It really was one hell of a review.

Hulton Archive/Getty Images
Art Lovers in England, Rejoice: France's Famous Bayeux Tapestry is Coming to the UK
Hulton Archive/Getty Images
Hulton Archive/Getty Images

One of France’s most prized national treasures, the Bayeux Tapestry, is officially heading to England for exhibition. The loan will mark the first time the fragile 11th century work has left France in nearly 1000 years, according to The Washington Post.

French president Emmanuel Macron announced news of the loan in mid-January, viewed by some as a gesture to smooth post-Brexit relations with Britain, ABC reports. The tapestry depicts the Norman Conquest of England in 1066, a historically important event replete with guts and glory.

Stretching for 210 feet, the Bayeux Tapestry’s nine embroidered panels tell the tale of Harold, Earl of Wessex, who swore an oath to support the right of William, Duke of Normandy, to the English throne once King Edward (a.k.a. Edward the Confessor) died without an heir. But after Edward's funeral at Westminster Abbey, Harold breaks his oath to William so he could be crowned king instead. Believing he was the rightful ruler, William—today remembered as William the Conqueror—decides to wage war and ultimately defeats Harold at the Battle of Hastings.

The historical narrative has endured for centuries, but the tapestry's provenance has been lost to time. Experts think that the artwork may have been created in England, shortly after the Battle of Hastings, although it’s unclear who designed and embroidered the scenes. Its original owner, Bishop Odo of Bayeux, the half-brother of William the Conqueror, may have commissioned the Bayeux Tapestry. He became Earl of Kent after the Battle of Hastings, and this new title would have afforded him access to skilled artisans, The Guardian explains.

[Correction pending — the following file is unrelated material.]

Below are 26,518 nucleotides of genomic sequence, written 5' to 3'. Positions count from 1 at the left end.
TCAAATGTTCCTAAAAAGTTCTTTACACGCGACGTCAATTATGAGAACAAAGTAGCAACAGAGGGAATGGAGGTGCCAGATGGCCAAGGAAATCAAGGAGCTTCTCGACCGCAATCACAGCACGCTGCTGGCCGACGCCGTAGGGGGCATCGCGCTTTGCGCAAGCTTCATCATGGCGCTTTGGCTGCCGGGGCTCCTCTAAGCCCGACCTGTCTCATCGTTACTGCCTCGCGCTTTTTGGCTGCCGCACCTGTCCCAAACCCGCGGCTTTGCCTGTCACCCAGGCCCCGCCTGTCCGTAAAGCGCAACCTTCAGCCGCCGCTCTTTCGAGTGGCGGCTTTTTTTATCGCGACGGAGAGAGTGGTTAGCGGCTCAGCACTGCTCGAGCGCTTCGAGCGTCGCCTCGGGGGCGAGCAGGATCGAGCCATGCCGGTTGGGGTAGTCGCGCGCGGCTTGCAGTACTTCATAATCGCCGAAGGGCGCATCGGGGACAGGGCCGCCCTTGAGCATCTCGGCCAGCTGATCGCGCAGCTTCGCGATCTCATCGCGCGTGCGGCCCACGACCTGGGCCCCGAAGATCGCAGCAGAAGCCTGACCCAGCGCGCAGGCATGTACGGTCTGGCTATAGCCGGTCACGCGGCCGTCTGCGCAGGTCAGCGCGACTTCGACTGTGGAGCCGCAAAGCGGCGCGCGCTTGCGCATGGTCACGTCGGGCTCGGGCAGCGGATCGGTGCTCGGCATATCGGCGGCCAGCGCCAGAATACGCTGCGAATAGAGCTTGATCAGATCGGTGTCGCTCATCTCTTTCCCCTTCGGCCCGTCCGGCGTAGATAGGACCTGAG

The Bayeux Tapestry is currently on display in the town of Bayeux in Normandy. It likely won’t leave France until 2020, after conservators ensure that it’s safe to move the artwork. According to The Telegraph, the tapestry might be be displayed at the British Museum in 2022.

[h/t The Washington Post]

Photo composite, Mental Floss. Car, ticket, Simon Laprise. Background, iStock.
This Snow Sculpture of a Car Was So Convincing Cops Tried to Write It a Ticket
Photo composite, Mental Floss. Car, ticket, Simon Laprise. Background, iStock.
Photo composite, Mental Floss. Car, ticket, Simon Laprise. Background, iStock.

Winter is a frustrating time to be on the road, but one artist in Montreal has found a way to make the best of it. As CBS affiliate WGCL-TV reports, his snow sculpture of a DeLorean DMC-12 was so convincing that even the police were fooled.

Simon Laprise of L.S.D Laprise Simon Designs assembled the prank car using snow outside his home in Montreal. He positioned it so it appeared to be parked along the side of the road, and with the weather Montreal has been having lately, a car buried under snow wasn’t an unusual sight.

A police officer spotted the car and was prepared to write it a ticket before noticing it wasn’t what it seemed. He called in backup to confirm that the car wasn’t a car at all.

Instead of getting mad, the officers shared a good laugh over it. “You made our night hahahahaha :)" they wrote on a fake ticket left on the snow sculpture.

The masterpiece was plowed over the next morning, but you can appreciate Laprise’s handiwork in the photos below.

Snow sculpture.

Snow sculpture of car.

Snow sculpture of car.

Note written in French.

[h/t WGCL-TV]

All images courtesy of Simon Laprise.


More from mental floss studios